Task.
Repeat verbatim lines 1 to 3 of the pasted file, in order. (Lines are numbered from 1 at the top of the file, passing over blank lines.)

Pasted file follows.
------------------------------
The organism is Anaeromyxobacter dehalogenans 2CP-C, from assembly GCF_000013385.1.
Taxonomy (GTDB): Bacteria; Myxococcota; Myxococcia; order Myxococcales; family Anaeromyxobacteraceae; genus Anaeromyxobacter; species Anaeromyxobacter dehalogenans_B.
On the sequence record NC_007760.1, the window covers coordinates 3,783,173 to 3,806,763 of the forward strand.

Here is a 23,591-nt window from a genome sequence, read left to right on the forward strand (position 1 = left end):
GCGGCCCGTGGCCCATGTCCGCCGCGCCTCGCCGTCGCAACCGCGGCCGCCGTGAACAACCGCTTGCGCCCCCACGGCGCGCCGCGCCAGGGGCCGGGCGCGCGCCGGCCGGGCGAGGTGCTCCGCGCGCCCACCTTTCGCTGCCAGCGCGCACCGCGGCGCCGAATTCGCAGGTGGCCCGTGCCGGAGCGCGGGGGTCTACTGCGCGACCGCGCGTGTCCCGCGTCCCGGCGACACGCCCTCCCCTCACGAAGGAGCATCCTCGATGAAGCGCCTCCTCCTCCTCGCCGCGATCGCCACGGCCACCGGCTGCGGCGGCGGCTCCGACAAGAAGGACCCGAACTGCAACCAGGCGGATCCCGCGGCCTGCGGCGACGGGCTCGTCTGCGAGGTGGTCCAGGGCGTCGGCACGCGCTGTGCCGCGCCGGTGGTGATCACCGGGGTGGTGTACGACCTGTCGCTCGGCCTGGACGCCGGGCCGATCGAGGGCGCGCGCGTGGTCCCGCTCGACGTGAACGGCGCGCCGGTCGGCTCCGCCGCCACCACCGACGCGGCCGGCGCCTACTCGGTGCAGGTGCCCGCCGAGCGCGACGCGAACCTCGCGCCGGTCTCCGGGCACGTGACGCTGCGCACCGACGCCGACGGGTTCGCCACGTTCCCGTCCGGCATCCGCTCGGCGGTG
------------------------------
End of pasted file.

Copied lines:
The organism is Anaeromyxobacter dehalogenans 2CP-C, from assembly GCF_000013385.1.
Taxonomy (GTDB): Bacteria; Myxococcota; Myxococcia; order Myxococcales; family Anaeromyxobacteraceae; genus Anaeromyxobacter; species Anaeromyxobacter dehalogenans_B.
On the sequence record NC_007760.1, the window covers coordinates 3,783,173 to 3,806,763 of the forward strand.